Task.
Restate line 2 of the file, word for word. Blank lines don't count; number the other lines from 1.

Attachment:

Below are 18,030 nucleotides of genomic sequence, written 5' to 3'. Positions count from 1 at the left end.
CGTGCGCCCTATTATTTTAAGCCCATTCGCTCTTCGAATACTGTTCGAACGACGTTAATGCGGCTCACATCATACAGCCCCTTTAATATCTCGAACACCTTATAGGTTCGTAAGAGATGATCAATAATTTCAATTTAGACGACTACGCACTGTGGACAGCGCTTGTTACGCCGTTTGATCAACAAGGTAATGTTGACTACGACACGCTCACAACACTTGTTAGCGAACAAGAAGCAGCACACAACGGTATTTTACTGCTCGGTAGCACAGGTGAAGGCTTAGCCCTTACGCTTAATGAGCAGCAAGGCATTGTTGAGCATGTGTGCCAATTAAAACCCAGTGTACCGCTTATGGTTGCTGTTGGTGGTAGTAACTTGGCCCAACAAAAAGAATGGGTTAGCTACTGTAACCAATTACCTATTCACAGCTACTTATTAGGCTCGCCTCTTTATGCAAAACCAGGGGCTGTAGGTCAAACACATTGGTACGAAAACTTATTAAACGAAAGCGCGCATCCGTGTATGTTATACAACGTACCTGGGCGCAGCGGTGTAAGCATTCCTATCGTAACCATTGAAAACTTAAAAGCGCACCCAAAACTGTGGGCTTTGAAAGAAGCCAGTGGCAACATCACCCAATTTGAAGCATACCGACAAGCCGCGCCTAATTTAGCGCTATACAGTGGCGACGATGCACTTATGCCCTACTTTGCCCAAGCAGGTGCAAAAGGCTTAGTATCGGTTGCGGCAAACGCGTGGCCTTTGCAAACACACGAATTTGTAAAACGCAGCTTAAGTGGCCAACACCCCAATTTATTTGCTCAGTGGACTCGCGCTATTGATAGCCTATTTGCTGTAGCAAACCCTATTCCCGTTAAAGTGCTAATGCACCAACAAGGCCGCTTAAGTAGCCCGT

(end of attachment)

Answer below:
CGTGCGCCCTATTATTTTAAGCCCATTCGCTCTTCGAATACTGTTCGAACGACGTTAATGCGGCTCACATCATACAGCCCCTTTAATATCTCGAACACCTTATAGGTTCGTAAGAGATGATCAATAATTTCAATTTAGACGACTACGCACTGTGGACAGCGCTTGTTACGCCGTTTGATCAACAAGGTAATGTTGACTACGACACGCTCACAACACTTGTTAGCGAACAAGAAGCAGCACACAACGGTATTTTACTGCTCGGTAGCACAGGTGAAGGCTTAGCCCTTACGCTTAATGAGCAGCAAGGCATTGTTGAGCATGTGTGCCAATTAAAACCCAGTGTACCGCTTATGGTTGCTGTTGGTGGTAGTAACTTGGCCCAACAAAAAGAATGGGTTAGCTACTGTAACCAATTACCTATTCACAGCTACTTATTAGGCTCGCCTCTTTATGCAAAACCAGGGGCTGTAGGTCAAACACATTGGTACGAAAACTTATTAAACGAAAGCGCGCATCCGTGTATGTTATACAACGTACCTGGGCGCAGCGGTGTAAGCATTCCTATCGTAACCATTGAAAACTTAAAAGCGCACCCAAAACTGTGGGCTTTGAAAGAAGCCAGTGGCAACATCACCCAATTTGAAGCATACCGACAAGCCGCGCCTAATTTAGCGCTATACAGTGGCGACGATGCACTTATGCCCTACTTTGCCCAAGCAGGTGCAAAAGGCTTAGTATCGGTTGCGGCAAACGCGTGGCCTTTGCAAACACACGAATTTGTAAAACGCAGCTTAAGTGGCCAACACCCCAATTTATTTGCTCAGTGGACTCGCGCTATTGATAGCCTATTTGCTGTAGCAAACCCTATTCCCGTTAAAGTGCTAATGCACCAACAAGGCCGCTTAAGTAGCCCGT